When decision-making is to be guided by serum digoxin levels, the clinician must consider the possibility of reported concentrations that have been falsely elevated by endogenous digoxin-like immunoreactive substances [see Drug Interactions (7.4)]. If the assay being used is sensitive to these substances, it may be prudent to obtain a baseline measurement before digoxin therapy is started, and correct later values by the reported baseline level.

2.3 Loading Dose

Loading doses for each age group are given in Table 1 below.

In pediatric patients, if a loading dose is needed, it can be administered with roughly half the total given as the first dose. Additional fractions of this planned total dose may be given at 4- to 8-hour intervals, with careful assessment of clinical response before each additional dose. If the patient’s clinical response necessitates a change from the calculated loading dose of digoxin, then calculation of the maintenance dose should be based upon the amount actually given as the loading dose [ see Table 1 and 2].

Table 1: Estimate the Loading Dose


Oral Loading Dose, mcg/kg


20 to 30


25 to 35

1 to 24 months

35 to 60

2 to 5 years

30 to 45

5 to 10 years

20 to 35

Over 10 years

10 to 15

More gradual attainment of digoxin levels can also be accomplished by beginning an appropriate maintenance dose. The range of percentages provided in Table 2 (2.4 Estimate of Daily Maintenance Dose) can be used in calculating this dose for patients with normal renal function. Steady state will be attained after approximately 5 days in subjects with normal renal function.

2.4 Estimate of Daily Maintenance Dose

The recommended daily maintenance doses for each age group are given in Table 2 below. These recommendations assume the presence of normal renal function.

Table 2: Estimate of the Daily Maintenance Dose


Daily Oral Maintenance Dose, mcg/kg/day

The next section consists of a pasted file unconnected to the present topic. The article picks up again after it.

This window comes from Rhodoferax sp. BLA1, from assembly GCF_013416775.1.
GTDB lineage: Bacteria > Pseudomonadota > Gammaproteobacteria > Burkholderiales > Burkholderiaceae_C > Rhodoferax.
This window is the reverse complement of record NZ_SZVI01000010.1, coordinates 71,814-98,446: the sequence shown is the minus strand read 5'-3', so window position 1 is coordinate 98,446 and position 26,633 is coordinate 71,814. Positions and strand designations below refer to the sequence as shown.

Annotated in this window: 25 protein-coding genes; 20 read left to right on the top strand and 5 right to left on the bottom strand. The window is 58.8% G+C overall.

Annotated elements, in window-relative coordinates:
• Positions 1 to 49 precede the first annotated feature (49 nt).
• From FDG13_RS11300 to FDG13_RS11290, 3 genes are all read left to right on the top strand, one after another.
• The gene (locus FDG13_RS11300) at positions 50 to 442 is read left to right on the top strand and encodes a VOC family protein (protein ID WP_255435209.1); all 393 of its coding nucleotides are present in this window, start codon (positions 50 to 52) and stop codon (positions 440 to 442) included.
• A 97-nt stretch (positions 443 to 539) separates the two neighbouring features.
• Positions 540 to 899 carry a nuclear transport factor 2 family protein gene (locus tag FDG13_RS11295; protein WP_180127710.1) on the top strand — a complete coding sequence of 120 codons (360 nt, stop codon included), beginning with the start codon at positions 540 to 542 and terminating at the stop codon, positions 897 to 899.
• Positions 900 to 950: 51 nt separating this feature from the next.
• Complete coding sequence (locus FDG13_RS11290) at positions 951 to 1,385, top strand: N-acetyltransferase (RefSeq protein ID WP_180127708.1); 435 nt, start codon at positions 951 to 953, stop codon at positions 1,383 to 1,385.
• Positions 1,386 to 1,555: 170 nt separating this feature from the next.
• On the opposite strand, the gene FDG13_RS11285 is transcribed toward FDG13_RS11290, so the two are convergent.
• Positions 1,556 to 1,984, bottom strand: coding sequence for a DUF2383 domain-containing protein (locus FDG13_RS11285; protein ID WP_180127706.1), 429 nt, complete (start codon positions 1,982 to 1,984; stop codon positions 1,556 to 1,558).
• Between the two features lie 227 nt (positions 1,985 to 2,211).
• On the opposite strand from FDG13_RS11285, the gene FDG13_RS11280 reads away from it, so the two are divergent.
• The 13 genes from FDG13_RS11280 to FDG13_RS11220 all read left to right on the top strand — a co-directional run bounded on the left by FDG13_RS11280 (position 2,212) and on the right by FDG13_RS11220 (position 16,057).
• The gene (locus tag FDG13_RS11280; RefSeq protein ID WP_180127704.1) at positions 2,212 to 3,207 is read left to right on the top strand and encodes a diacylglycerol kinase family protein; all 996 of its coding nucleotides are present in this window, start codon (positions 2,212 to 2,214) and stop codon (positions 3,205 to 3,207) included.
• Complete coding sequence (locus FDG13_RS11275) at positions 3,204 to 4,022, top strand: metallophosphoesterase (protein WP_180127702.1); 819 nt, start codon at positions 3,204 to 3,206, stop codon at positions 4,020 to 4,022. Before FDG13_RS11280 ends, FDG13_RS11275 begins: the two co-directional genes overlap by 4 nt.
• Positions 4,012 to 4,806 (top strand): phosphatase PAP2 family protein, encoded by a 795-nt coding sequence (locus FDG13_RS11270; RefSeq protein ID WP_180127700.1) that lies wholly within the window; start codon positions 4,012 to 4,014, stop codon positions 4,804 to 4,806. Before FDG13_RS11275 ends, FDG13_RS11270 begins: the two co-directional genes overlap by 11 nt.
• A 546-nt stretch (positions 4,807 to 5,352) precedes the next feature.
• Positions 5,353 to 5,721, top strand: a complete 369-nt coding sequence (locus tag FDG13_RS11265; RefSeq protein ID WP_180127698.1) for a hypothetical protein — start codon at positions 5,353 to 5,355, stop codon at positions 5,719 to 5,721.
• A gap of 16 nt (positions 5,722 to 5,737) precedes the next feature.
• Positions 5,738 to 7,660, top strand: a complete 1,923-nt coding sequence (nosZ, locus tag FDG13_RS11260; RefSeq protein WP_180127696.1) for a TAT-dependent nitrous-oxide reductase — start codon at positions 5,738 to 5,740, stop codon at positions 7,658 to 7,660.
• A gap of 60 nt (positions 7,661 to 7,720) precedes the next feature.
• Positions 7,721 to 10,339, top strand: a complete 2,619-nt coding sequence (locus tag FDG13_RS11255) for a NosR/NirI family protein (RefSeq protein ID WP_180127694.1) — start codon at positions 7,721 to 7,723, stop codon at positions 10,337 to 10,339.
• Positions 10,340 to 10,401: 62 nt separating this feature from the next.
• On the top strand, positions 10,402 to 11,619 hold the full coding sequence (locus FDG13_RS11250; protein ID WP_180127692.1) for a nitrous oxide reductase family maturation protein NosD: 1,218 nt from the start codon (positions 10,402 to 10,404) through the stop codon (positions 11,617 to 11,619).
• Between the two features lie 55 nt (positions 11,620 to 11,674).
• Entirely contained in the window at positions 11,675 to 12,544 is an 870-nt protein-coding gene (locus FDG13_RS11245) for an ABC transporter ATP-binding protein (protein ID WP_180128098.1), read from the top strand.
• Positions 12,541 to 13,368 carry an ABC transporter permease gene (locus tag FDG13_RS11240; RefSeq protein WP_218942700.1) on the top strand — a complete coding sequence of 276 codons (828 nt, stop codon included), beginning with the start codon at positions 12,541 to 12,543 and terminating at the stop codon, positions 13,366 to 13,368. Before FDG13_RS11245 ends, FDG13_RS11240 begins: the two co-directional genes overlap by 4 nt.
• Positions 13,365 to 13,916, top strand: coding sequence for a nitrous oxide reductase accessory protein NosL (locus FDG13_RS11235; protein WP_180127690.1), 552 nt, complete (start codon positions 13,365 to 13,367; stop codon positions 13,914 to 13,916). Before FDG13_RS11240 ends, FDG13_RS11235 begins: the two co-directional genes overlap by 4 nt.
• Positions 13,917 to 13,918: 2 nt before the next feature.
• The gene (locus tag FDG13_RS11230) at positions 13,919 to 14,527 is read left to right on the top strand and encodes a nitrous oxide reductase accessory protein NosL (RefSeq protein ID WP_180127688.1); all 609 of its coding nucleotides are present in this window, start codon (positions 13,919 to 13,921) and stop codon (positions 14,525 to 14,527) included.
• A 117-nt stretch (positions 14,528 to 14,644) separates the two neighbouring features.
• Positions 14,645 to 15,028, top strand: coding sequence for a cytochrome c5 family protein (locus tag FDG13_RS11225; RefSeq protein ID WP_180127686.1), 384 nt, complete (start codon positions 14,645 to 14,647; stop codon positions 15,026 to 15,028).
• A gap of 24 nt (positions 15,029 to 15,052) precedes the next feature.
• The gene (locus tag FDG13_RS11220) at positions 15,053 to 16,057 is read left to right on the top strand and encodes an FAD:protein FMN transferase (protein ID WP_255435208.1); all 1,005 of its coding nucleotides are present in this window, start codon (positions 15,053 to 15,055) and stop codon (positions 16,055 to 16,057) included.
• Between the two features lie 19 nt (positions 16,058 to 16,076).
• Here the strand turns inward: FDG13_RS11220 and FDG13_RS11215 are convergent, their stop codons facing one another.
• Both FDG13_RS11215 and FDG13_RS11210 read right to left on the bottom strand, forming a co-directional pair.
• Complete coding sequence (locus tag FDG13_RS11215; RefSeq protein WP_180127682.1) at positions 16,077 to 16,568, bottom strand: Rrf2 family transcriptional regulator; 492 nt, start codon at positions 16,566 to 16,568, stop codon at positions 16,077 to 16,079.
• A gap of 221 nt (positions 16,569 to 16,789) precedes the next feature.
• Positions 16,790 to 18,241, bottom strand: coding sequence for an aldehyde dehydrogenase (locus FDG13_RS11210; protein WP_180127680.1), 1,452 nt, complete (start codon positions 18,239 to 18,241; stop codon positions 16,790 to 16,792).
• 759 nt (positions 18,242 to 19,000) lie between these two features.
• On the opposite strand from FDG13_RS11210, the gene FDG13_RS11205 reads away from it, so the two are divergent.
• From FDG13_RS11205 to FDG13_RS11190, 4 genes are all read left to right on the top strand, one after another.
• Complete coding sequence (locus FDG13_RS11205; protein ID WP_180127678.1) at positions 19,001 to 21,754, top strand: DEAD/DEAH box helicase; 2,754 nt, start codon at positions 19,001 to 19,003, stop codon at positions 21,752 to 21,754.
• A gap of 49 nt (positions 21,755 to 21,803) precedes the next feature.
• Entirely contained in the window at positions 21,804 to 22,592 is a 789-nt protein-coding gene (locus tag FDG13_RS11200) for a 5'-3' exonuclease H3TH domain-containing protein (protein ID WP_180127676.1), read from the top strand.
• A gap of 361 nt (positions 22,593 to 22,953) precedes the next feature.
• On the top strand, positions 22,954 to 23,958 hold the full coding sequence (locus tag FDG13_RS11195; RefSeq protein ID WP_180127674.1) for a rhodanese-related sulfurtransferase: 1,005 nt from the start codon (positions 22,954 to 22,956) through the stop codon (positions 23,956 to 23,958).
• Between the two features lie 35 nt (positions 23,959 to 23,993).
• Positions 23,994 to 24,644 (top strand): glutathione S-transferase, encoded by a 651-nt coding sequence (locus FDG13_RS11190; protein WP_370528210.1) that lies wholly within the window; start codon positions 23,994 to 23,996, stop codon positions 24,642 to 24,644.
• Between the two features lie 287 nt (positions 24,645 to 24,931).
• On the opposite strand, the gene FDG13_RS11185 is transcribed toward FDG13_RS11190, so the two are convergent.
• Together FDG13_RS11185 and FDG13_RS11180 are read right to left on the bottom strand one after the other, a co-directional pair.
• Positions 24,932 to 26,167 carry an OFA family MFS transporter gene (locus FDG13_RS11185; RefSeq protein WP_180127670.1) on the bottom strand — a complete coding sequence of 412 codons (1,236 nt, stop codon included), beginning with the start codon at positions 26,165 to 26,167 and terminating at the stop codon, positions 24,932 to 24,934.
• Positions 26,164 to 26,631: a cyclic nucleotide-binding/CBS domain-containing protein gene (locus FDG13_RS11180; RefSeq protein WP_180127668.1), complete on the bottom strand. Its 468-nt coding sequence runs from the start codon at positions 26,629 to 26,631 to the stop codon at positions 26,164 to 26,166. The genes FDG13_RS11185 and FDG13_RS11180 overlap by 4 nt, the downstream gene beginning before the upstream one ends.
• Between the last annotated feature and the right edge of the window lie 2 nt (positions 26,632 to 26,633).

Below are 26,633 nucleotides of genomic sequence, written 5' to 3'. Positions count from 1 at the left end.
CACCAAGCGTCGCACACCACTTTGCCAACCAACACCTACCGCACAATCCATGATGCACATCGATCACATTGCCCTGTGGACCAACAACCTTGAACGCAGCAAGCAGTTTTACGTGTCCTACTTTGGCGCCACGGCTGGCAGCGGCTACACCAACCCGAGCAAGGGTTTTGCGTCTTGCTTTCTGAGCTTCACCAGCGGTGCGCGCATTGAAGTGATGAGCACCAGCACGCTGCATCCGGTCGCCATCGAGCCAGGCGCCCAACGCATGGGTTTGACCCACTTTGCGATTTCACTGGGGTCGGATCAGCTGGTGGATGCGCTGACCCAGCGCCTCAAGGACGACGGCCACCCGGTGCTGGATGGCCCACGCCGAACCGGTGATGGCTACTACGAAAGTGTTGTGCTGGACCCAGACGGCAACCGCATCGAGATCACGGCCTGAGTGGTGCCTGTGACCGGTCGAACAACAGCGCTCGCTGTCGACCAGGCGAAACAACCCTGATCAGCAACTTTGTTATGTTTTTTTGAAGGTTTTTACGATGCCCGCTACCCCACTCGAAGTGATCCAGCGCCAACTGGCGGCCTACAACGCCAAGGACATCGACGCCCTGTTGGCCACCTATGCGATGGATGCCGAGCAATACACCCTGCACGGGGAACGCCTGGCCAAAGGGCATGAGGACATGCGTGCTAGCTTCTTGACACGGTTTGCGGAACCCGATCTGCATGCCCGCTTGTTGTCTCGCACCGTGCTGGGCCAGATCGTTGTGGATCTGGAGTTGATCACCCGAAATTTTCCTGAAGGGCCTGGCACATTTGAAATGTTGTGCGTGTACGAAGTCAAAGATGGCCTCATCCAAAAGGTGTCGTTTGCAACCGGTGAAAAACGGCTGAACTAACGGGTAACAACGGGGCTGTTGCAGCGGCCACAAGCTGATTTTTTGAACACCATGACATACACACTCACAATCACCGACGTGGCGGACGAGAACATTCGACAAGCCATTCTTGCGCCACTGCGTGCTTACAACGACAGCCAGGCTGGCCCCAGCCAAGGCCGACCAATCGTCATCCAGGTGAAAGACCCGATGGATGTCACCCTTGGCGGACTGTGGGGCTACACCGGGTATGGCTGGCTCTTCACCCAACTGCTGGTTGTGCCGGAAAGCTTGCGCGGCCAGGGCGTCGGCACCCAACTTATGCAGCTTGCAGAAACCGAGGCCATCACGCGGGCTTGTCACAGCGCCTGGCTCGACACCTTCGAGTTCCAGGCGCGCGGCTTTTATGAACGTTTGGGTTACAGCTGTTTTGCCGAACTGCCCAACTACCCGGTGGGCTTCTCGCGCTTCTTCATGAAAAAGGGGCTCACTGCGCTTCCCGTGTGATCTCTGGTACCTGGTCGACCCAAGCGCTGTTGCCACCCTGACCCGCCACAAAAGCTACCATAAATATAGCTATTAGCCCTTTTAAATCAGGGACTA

Dose Regimen, mcg/kg/dose


4.7 to 7.8

2.3 to 3.9 Twice Daily


7.5 to 11.3

3.8 to 5.6 Twice Daily

1 to 24 months

11.3 to 18.8

5.6 to 9.4 Twice Daily

2 to 5 years

9.4 to 13.1

4.7 to 6.6 Twice Daily

5 to 10 years

5.6 to 11.3

2.8 to 5.6 Twice Daily

Over 10 years

3.0 to 4.5

3.0 to 4.5 Once Daily

Dosage guidelines provided are based upon average patient response and substantial individual variation can be expected. Accordingly, dosage selection must be based upon clinical assessment and ultimately therapeutic drug level monitoring of the patient.

Divided daily dosing is recommended for pediatric patients under age 10. In the newborn period, renal clearance of digoxin is diminished and suitable dosage adjustments must be made as shown in Tables 1 and 2. Renal clearance is further reduced in the premature infant. Beyond the immediate newborn period, pediatric patients generally require proportionally larger doses than adults on the basis of body weight or body surface area. Pediatric patients over 10 years of age require adult dosages in proportion to their body weight. Some researchers have suggested that infants and young pediatric patients tolerate slightly higher serum concentrations than do adults. For pediatric patients with known or suspected renal dysfunction, lower starting doses should be considered combined with frequent monitoring of digoxin levels.

NOTE: The calibrated oral syringe supplied with the 60 mL bottle of digoxin oral solution is not appropriate to measure doses below 0.1 mL. Doses less than 0.1 mL require appropriate methods or measuring devices designed to administer an accurate amount to the patient.